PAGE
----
Langerhans cell

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Langerhans cell

(läng′ər-häns′)
n.
An antigen-presenting dendritic cell of the epidermis, containing characteristic rod-shaped granules (Birbeck granules). Langerhans cells are thought to stimulate T cells in lymph nodes to which they migrate and also T cells in the skin.
The American Heritage® Medical Dictionary Copyright © 2007, 2004 by Houghton Mifflin Company. Published by Houghton Mifflin Company. All rights reserved.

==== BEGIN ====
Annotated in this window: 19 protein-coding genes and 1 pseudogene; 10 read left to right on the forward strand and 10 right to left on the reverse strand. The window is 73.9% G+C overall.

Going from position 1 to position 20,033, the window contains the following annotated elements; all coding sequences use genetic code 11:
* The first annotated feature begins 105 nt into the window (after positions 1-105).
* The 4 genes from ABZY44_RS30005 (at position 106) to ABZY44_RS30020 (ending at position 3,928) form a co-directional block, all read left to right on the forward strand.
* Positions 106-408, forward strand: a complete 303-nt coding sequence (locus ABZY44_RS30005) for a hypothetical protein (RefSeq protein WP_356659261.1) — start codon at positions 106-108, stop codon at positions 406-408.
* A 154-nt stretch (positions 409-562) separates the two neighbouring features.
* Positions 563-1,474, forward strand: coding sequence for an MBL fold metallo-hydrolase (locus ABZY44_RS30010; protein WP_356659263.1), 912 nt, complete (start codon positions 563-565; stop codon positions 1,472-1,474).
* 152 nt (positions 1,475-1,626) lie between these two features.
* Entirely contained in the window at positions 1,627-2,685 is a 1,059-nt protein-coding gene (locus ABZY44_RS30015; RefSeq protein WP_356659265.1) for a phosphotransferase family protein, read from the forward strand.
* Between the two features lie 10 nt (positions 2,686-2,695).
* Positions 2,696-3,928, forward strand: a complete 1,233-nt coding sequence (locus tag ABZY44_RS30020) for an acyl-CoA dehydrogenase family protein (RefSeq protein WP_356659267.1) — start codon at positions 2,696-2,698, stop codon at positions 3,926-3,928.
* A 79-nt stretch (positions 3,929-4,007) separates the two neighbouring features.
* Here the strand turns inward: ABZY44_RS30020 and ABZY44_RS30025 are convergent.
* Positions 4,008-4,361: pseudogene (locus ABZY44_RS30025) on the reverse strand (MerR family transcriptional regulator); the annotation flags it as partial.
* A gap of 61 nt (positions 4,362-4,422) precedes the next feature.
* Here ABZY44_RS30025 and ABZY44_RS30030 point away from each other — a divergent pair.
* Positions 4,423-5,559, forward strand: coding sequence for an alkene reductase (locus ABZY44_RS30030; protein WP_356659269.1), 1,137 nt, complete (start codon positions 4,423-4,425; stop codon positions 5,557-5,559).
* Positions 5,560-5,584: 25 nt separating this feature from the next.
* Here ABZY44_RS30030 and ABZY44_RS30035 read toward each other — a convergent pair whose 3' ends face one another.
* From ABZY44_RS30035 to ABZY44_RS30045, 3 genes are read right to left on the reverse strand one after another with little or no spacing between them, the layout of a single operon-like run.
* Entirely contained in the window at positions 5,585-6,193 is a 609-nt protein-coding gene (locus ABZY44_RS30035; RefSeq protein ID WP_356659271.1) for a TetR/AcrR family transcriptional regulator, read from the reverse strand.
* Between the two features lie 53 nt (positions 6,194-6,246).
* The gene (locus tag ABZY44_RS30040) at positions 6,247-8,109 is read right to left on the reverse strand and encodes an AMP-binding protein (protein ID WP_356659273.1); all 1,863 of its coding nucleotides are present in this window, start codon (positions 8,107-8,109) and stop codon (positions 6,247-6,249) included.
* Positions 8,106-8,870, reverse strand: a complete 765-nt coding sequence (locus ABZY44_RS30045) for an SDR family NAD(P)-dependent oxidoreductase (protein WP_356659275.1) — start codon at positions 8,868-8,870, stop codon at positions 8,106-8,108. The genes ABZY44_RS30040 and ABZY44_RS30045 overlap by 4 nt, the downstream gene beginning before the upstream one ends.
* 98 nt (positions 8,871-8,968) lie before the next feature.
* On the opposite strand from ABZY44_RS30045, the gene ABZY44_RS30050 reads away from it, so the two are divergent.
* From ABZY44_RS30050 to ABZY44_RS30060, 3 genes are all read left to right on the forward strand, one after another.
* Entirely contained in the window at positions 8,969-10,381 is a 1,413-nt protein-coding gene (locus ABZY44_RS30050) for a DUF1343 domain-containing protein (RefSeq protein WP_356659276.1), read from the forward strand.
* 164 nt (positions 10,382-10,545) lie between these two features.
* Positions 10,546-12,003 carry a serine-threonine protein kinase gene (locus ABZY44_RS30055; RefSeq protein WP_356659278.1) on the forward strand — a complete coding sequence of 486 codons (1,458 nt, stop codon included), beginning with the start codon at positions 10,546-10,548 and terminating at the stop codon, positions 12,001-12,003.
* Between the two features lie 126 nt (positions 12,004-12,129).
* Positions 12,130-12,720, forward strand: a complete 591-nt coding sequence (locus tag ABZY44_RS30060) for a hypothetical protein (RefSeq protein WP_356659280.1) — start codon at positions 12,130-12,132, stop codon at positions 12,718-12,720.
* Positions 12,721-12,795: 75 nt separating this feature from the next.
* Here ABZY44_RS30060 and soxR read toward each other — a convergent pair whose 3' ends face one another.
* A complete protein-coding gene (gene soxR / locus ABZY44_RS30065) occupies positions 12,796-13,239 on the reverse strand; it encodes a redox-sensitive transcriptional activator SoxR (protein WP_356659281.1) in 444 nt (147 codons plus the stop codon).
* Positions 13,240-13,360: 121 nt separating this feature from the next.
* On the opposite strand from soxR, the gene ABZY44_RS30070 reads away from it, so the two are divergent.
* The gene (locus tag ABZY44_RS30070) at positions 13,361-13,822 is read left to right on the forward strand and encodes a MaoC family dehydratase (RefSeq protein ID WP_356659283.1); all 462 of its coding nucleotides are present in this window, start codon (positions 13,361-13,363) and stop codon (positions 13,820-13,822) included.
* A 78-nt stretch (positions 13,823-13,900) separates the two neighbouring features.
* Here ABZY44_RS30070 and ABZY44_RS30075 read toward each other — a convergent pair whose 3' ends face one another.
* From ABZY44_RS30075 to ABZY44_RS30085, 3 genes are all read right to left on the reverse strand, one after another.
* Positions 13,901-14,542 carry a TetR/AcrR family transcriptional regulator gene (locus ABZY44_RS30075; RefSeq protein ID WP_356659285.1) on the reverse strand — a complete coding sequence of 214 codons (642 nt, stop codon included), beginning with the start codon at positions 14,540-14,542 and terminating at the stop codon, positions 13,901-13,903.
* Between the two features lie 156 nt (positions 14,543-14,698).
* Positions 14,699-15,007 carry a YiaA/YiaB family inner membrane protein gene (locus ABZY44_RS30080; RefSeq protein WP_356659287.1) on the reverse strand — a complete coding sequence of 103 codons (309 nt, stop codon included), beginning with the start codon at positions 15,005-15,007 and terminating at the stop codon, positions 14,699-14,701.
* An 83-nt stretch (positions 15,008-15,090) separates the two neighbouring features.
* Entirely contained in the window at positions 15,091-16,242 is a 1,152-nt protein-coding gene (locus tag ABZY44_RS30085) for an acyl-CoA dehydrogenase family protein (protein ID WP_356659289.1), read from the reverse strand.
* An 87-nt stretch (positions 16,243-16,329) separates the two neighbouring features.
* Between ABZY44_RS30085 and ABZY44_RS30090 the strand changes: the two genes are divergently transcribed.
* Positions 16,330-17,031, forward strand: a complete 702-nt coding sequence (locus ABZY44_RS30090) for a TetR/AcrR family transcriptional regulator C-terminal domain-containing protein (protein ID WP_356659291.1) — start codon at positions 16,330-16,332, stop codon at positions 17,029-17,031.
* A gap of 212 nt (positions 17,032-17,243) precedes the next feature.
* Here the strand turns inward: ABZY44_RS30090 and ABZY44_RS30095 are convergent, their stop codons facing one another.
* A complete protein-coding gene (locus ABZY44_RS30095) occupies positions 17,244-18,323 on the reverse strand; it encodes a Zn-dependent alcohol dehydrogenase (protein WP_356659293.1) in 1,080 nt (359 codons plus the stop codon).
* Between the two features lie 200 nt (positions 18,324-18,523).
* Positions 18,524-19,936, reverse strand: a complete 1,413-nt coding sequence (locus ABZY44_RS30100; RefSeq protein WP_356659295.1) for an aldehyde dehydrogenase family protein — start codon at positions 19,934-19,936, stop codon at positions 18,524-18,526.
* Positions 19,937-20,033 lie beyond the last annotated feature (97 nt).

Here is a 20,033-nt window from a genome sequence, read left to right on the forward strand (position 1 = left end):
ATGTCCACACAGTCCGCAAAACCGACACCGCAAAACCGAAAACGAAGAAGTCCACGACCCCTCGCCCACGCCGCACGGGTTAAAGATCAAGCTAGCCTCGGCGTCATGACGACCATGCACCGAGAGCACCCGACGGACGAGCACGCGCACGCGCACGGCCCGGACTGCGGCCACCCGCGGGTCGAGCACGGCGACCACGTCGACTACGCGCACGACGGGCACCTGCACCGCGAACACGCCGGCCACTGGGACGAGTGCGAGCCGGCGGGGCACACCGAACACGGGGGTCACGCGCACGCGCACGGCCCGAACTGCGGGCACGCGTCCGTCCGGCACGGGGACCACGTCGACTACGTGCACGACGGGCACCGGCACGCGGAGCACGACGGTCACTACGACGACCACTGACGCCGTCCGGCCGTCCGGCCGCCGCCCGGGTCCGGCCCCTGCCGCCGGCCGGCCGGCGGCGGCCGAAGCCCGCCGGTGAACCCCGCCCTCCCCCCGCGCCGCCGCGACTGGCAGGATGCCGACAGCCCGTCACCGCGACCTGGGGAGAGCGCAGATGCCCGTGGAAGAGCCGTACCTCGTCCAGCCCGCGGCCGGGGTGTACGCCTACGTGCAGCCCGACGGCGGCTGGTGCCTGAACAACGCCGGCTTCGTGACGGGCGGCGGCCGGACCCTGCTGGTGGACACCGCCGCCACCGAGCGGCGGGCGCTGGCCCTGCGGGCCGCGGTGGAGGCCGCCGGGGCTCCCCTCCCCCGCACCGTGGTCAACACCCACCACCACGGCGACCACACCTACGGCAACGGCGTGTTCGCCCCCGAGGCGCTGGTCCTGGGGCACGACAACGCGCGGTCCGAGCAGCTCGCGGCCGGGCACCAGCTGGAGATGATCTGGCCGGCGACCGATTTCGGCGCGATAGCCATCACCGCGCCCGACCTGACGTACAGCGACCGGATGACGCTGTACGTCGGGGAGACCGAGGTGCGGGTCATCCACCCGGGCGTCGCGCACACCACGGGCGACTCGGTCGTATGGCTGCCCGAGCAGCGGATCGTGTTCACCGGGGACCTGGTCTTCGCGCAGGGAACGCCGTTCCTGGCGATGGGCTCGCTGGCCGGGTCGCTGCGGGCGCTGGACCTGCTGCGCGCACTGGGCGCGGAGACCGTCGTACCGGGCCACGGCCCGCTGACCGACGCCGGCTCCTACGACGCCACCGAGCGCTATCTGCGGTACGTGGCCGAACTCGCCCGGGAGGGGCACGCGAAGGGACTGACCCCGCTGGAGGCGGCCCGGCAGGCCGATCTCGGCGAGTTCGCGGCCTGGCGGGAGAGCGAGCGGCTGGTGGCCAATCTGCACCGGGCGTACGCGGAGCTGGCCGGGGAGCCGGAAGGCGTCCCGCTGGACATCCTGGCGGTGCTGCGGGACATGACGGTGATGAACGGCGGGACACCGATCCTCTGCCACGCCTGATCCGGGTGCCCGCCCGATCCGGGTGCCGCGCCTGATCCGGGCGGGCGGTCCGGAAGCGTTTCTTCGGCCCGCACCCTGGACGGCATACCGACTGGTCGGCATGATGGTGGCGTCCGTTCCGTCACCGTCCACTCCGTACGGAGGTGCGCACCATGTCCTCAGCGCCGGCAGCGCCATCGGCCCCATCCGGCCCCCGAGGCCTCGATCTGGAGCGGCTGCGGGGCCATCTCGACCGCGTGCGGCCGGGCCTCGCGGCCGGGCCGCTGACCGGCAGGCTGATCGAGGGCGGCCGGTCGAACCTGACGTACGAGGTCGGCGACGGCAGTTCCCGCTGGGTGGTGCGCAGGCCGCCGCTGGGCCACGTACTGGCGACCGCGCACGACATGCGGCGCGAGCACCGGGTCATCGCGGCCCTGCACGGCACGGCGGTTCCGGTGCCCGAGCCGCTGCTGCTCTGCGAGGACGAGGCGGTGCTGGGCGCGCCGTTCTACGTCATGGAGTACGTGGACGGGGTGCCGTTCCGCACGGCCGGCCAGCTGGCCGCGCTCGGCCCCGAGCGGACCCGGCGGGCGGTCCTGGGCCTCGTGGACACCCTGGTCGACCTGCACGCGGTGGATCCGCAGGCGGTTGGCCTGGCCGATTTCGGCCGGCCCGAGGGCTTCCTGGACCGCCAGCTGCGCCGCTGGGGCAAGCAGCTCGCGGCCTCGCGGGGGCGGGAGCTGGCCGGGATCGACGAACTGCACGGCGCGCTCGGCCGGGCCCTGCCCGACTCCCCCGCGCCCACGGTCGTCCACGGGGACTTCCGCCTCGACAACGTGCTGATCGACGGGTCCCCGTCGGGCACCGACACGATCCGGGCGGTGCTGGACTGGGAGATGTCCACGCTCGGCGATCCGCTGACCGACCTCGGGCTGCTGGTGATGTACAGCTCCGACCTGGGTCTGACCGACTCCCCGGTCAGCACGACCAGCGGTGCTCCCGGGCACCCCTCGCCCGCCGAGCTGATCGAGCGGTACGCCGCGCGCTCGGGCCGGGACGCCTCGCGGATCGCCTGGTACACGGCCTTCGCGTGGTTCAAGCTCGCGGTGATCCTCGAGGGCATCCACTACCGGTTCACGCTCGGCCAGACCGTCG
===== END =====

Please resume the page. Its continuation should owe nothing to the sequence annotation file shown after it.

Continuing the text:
Langerhans cell

An antigen-presenting dendritic cell found in the skin. These cells pick up and process antigen in the skin and then move to the nearest lymph node where the antigen is presented to T cells. In this way the immune system may become sensitized to a contact allergen. (Paul Wilhelm Langerhans 1847–88, German physician, who described these cells when he was a medical student.)
Collins Dictionary of Medicine © Robert M. Youngson 2004, 2005
References in periodicals archive ?
HPE of the tissue showed positive for Langhans cells with AFB +ve.
Presence of foamy macrophages in 66.66%, macrophage granuloma in 66.66%, and Langhans cells in 66.66% cases was observed.
Macrophages in granulomas may fuse to form multinucleated giant cells, Langhans cells. Local secretion of the cytokine TNF is required for optimal granuloma structure.